Adjective "indifference" definition and examples

(Indifference may not be an adjective, but it can be used as an adjective, click here to find out.)

Pronunciation

/ɪnˈdɪf(ə)r(ə)ns/

Definitions and examples

noun

Lack of interest, concern, or sympathy.
  1. 'That is why it said that the opposite of love is not hate but indifference, our apathy to act, our coldness in commitment.'
  2. 'One can affect unawareness, feign indifference or summon up some other defense against such entreaties.'
  3. 'But behind the latest official displays of concern lie the same indifference for the plight of the Asian masses.'
  4. 'I ran menial errands, tasted everything, and feigned indifference towards the whole process.'
  5. 'She yawned broadly, then, mustering up an utter lack of indifference, pointed straight ahead.'
  6. 'As expected, responses varied widely from impassioned anger to passive indifference.'
  7. 'There is a fine line between maturity, sobriety and patience, and indifference, alienation and disgust.'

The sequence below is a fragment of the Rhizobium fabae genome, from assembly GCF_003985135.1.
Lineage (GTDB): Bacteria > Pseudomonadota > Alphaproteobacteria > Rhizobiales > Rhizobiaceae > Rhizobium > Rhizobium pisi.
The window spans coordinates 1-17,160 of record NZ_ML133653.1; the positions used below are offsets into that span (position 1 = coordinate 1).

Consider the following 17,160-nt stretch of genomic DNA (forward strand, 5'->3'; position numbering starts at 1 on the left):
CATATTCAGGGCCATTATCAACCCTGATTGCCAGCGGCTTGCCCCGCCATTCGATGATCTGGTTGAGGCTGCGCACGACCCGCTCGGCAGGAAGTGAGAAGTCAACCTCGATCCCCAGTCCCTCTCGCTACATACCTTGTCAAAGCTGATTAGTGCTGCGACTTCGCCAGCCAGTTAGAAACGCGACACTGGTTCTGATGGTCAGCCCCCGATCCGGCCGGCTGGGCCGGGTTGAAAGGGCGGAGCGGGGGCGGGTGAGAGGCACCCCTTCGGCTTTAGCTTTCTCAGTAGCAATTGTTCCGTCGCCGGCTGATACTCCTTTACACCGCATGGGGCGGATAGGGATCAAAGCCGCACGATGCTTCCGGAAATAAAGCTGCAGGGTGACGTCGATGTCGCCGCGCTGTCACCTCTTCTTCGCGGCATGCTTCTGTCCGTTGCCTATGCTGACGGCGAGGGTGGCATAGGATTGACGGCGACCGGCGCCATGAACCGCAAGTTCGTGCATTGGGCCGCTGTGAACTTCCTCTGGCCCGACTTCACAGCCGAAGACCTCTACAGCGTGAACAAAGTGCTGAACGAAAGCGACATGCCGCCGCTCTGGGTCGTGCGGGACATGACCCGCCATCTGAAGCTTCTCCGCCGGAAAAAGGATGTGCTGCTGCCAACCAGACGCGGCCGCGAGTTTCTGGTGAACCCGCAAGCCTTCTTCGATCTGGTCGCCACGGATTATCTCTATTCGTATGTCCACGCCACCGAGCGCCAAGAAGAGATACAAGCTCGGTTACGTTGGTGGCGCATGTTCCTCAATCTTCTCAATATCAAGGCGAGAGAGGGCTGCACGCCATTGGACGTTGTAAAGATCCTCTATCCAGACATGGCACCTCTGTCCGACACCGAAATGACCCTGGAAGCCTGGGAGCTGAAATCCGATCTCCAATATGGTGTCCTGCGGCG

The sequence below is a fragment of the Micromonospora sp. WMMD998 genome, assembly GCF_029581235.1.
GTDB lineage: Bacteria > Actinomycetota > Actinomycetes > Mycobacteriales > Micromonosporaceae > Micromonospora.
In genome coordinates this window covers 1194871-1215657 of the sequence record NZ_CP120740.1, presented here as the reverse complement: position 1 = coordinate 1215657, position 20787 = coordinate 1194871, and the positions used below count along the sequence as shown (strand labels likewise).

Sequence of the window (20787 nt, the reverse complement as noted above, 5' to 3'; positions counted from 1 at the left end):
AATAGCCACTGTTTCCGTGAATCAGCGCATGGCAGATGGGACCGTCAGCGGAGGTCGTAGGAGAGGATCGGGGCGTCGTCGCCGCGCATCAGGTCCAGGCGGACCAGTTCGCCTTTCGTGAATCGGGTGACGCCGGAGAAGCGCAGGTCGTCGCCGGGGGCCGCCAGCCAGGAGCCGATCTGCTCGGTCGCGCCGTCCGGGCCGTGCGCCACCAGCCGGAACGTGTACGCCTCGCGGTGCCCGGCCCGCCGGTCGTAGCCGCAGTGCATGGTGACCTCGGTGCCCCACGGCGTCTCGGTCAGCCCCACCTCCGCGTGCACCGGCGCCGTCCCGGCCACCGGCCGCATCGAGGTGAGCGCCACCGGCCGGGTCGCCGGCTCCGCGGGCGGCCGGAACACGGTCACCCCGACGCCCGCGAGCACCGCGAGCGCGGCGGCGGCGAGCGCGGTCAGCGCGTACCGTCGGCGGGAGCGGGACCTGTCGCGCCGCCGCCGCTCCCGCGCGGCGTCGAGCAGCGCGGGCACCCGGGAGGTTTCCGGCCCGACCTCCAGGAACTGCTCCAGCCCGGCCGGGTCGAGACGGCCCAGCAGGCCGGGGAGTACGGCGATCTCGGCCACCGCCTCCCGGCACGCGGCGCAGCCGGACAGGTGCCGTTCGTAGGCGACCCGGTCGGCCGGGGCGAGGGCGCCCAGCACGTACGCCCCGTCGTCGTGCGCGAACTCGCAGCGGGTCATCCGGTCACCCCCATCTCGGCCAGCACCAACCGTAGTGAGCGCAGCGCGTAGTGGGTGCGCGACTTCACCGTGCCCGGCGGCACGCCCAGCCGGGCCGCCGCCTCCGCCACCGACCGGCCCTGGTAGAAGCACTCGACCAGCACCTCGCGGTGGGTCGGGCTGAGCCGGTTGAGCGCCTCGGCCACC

8. 'One is the risk that an industry will gain a reputation of indifference to public interest.'
  9. 'They misunderstand the situation: the electorate is not sunk in passive indifference, it is disgusted and enraged.'
  10. 'As best as he could, Thomas shrugged and his scowl gave way to feigned indifference.'
  11. 'it cannot be regarded as a matter of indifference'
  12. 'Which side is winning is a matter of complete indifference to them.'
  13. 'What distinguishes them is not the nature of the fraud but the technical means by which it is perpetrated, and this is a matter of indifference in English law.'
  14. 'For the woman worker it is a matter of indifference who is the ‘master’ a man or a woman.'
  15. 'What happens to the Russians, what happens to the Czechs, is a matter of utter indifference to me.'
  16. 'It is not a matter of indifference to Scots how the English elect to run their education system.'
Mediocrity.

    More definitions

    noun

    1. lack of interest or concern: We were shocked by their indifference toward poverty.

    2. unimportance; little or no concern: Whether or not to attend the party is a matter of indifference to him.

    3. the quality or condition of being indifferent.

    4. mediocre quality; mediocrity.

    Origin

    Late Middle English (in the sense ‘being neither good nor bad’): from Latin indifferentia, from in- ‘not’ + different- ‘differing, deferring’ (from the verb differre).